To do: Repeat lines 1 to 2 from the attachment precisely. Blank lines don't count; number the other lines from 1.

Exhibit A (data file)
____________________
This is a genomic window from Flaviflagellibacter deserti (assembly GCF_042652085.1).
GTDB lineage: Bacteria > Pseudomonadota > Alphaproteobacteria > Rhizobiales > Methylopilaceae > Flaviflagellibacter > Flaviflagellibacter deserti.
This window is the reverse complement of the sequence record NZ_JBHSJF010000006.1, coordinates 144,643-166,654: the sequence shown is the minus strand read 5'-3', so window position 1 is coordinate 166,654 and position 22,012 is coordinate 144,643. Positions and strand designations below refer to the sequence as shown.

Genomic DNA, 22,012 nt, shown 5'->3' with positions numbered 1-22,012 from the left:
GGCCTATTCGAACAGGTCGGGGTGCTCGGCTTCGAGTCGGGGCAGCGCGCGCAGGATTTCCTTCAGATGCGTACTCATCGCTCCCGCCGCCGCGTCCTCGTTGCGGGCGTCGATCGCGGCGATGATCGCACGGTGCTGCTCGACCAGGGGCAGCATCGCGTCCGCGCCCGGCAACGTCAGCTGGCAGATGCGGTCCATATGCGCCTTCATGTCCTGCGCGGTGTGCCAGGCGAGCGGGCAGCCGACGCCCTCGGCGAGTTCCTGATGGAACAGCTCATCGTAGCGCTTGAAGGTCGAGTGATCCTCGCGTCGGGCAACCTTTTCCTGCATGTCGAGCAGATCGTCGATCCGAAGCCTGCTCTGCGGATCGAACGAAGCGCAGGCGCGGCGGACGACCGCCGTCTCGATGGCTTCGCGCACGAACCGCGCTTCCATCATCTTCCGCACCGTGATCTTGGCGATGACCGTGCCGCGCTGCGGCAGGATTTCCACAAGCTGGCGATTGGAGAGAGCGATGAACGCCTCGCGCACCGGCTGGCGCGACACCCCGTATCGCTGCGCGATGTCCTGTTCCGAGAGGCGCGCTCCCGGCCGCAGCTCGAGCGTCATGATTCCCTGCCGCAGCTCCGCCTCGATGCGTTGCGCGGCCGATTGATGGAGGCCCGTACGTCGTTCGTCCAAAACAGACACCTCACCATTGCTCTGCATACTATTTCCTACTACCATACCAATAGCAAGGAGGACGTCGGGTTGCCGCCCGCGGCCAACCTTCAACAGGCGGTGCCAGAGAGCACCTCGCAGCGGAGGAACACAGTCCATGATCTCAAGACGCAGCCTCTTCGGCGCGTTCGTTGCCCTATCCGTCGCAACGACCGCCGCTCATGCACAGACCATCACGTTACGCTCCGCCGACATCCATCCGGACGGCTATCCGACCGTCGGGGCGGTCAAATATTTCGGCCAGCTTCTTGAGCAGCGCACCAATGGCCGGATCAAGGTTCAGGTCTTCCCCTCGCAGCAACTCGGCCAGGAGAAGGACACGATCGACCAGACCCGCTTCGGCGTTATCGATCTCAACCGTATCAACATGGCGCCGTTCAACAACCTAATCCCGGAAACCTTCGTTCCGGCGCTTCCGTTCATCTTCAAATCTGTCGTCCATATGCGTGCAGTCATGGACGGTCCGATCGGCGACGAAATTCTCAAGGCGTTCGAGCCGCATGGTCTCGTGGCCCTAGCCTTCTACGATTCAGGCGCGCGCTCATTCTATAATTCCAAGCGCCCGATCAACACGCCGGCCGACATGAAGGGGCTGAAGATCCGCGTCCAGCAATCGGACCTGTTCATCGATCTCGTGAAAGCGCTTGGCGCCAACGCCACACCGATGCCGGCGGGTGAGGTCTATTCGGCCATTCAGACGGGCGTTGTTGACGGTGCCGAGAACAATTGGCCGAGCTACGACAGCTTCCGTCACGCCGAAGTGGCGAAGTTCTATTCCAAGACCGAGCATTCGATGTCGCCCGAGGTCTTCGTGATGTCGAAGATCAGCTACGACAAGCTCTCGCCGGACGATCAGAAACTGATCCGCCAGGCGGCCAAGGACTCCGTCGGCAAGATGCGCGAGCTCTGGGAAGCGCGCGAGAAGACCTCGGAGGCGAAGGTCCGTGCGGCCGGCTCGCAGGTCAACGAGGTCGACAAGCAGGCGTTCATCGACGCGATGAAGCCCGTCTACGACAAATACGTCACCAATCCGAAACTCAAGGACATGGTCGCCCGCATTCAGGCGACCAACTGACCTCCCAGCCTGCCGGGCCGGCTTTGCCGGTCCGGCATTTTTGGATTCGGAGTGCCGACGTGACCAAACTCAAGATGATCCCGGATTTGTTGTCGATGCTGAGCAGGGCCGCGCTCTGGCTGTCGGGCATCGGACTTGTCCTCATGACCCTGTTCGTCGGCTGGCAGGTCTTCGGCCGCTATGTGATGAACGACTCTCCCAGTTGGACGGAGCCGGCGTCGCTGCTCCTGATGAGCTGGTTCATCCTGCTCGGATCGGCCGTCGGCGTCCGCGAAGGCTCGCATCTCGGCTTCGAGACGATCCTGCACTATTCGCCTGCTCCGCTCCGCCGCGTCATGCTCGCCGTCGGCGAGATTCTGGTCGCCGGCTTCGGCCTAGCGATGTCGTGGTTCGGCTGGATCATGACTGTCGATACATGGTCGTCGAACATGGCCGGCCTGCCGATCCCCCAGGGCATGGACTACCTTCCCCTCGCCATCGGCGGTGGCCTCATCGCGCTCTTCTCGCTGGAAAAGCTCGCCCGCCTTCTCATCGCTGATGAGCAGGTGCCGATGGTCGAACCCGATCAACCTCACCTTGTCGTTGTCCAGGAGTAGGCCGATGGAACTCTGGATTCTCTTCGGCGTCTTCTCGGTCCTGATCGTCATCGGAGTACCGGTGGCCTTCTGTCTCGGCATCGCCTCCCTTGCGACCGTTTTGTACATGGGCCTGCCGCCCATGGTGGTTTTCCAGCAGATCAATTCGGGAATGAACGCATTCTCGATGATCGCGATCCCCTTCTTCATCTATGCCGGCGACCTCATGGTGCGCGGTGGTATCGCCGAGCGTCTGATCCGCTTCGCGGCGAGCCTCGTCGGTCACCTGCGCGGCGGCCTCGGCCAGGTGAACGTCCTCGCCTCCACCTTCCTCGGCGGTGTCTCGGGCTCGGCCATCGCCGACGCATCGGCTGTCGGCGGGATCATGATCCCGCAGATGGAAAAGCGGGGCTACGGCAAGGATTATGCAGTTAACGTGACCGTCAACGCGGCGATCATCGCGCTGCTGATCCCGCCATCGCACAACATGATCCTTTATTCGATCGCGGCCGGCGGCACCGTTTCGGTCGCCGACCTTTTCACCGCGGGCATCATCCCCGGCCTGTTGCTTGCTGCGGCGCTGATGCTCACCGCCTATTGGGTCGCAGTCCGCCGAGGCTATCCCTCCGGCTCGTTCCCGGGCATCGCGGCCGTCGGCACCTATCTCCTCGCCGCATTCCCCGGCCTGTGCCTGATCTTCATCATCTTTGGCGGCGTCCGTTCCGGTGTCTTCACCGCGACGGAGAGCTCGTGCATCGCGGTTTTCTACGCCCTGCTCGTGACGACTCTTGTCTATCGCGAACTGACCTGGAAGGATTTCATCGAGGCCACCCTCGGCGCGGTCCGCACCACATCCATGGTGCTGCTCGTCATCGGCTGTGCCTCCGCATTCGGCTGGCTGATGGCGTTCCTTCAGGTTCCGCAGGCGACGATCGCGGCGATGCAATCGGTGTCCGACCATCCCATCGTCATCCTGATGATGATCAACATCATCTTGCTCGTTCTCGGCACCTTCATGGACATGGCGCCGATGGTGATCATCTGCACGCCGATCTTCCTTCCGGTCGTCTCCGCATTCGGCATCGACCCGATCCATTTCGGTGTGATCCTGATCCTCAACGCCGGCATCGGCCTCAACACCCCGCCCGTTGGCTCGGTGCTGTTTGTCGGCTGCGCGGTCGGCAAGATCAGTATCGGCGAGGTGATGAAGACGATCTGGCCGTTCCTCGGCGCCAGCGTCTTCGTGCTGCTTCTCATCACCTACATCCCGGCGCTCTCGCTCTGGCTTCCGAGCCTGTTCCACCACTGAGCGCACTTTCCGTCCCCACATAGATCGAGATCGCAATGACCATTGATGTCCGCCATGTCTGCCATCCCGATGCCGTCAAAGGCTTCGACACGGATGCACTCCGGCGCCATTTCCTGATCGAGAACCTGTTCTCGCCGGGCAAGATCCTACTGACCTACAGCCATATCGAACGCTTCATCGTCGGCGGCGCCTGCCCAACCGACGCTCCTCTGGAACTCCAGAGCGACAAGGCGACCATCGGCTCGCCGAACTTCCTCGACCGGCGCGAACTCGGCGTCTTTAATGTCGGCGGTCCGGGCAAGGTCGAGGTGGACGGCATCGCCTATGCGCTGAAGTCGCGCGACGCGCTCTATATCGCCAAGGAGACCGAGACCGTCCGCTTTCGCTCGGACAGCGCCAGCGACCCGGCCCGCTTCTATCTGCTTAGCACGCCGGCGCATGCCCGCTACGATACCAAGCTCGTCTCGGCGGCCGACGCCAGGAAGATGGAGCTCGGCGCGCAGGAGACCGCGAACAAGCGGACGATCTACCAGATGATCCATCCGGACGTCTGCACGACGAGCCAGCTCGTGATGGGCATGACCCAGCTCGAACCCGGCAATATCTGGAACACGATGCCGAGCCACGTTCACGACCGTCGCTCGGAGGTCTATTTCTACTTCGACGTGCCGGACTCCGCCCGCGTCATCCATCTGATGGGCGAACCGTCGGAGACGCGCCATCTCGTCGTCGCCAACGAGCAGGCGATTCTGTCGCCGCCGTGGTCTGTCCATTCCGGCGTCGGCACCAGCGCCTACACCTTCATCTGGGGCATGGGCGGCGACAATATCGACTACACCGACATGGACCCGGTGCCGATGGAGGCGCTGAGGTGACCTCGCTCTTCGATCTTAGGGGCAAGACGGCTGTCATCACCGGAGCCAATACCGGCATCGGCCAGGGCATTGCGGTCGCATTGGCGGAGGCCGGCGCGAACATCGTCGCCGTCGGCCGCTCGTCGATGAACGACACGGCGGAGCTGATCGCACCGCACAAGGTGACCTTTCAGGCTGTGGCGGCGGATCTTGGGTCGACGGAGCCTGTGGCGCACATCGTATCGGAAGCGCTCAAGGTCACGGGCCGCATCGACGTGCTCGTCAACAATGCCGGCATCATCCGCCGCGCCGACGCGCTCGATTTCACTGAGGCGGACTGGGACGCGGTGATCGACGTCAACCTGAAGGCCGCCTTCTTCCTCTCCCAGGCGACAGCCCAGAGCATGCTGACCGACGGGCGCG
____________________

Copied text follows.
This is a genomic window from Flaviflagellibacter deserti (assembly GCF_042652085.1).
GTDB lineage: Bacteria > Pseudomonadota > Alphaproteobacteria > Rhizobiales > Methylopilaceae > Flaviflagellibacter > Flaviflagellibacter deserti.